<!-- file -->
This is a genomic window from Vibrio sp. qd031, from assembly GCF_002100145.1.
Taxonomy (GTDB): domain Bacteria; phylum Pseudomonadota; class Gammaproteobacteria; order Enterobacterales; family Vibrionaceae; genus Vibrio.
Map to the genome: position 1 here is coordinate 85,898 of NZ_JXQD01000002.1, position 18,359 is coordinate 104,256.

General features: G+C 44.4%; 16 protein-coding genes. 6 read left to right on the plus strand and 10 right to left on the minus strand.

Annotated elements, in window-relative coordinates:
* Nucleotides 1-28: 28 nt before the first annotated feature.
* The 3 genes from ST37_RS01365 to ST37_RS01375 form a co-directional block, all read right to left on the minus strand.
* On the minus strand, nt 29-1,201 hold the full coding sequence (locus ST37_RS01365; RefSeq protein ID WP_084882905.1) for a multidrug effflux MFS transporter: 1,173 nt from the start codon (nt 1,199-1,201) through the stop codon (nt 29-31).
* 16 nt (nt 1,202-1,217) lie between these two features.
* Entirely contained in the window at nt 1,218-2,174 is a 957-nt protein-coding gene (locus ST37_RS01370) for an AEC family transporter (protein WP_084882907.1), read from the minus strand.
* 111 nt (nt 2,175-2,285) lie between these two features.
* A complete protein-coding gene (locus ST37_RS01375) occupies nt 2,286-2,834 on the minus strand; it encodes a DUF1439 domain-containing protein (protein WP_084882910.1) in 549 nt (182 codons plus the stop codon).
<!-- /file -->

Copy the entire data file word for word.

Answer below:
This is a genomic window from Vibrio sp. qd031, from assembly GCF_002100145.1.
Taxonomy (GTDB): domain Bacteria; phylum Pseudomonadota; class Gammaproteobacteria; order Enterobacterales; family Vibrionaceae; genus Vibrio.
Map to the genome: position 1 here is coordinate 85,898 of NZ_JXQD01000002.1, position 18,359 is coordinate 104,256.

General features: G+C 44.4%; 16 protein-coding genes. 6 read left to right on the plus strand and 10 right to left on the minus strand.

Annotated elements, in window-relative coordinates:
* Nucleotides 1-28: 28 nt before the first annotated feature.
* The 3 genes from ST37_RS01365 to ST37_RS01375 form a co-directional block, all read right to left on the minus strand.
* On the minus strand, nt 29-1,201 hold the full coding sequence (locus ST37_RS01365; RefSeq protein ID WP_084882905.1) for a multidrug effflux MFS transporter: 1,173 nt from the start codon (nt 1,199-1,201) through the stop codon (nt 29-31).
* 16 nt (nt 1,202-1,217) lie between these two features.
* Entirely contained in the window at nt 1,218-2,174 is a 957-nt protein-coding gene (locus ST37_RS01370) for an AEC family transporter (protein WP_084882907.1), read from the minus strand.
* 111 nt (nt 2,175-2,285) lie between these two features.
* A complete protein-coding gene (locus ST37_RS01375) occupies nt 2,286-2,834 on the minus strand; it encodes a DUF1439 domain-containing protein (protein WP_084882910.1) in 549 nt (182 codons plus the stop codon).